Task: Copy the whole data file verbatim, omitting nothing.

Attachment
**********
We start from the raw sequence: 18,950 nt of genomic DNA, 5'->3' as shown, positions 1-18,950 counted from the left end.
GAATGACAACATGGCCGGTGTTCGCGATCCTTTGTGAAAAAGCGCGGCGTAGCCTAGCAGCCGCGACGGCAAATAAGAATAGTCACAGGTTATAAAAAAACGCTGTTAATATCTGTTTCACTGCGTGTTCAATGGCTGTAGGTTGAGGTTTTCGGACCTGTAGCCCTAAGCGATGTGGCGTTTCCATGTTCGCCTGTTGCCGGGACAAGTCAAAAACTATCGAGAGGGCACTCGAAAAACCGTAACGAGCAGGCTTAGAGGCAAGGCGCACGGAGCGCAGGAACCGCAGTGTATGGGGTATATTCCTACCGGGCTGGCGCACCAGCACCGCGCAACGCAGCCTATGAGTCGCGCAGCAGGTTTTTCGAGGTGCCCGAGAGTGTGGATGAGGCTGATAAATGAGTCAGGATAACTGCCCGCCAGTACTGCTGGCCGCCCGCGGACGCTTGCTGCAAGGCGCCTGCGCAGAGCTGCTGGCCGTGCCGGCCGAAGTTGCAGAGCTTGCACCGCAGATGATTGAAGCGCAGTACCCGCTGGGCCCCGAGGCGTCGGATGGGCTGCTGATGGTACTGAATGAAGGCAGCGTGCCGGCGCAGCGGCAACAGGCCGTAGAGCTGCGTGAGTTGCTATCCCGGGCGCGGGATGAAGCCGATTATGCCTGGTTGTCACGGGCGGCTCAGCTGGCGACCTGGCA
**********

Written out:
We start from the raw sequence: 18,950 nt of genomic DNA, 5'->3' as shown, positions 1-18,950 counted from the left end.
GAATGACAACATGGCCGGTGTTCGCGATCCTTTGTGAAAAAGCGCGGCGTAGCCTAGCAGCCGCGACGGCAAATAAGAATAGTCACAGGTTATAAAAAAACGCTGTTAATATCTGTTTCACTGCGTGTTCAATGGCTGTAGGTTGAGGTTTTCGGACCTGTAGCCCTAAGCGATGTGGCGTTTCCATGTTCGCCTGTTGCCGGGACAAGTCAAAAACTATCGAGAGGGCACTCGAAAAACCGTAACGAGCAGGCTTAGAGGCAAGGCGCACGGAGCGCAGGAACCGCAGTGTATGGGGTATATTCCTACCGGGCTGGCGCACCAGCACCGCGCAACGCAGCCTATGAGTCGCGCAGCAGGTTTTTCGAGGTGCCCGAGAGTGTGGATGAGGCTGATAAATGAGTCAGGATAACTGCCCGCCAGTACTGCTGGCCGCCCGCGGACGCTTGCTGCAAGGCGCCTGCGCAGAGCTGCTGGCCGTGCCGGCCGAAGTTGCAGAGCTTGCACCGCAGATGATTGAAGCGCAGTACCCGCTGGGCCCCGAGGCGTCGGATGGGCTGCTGATGGTACTGAATGAAGGCAGCGTGCCGGCGCAGCGGCAACAGGCCGTAGAGCTGCGTGAGTTGCTATCCCGGGCGCGGGATGAAGCCGATTATGCCTGGTTGTCACGGGCGGCTCAGCTGGCGACCTGGCA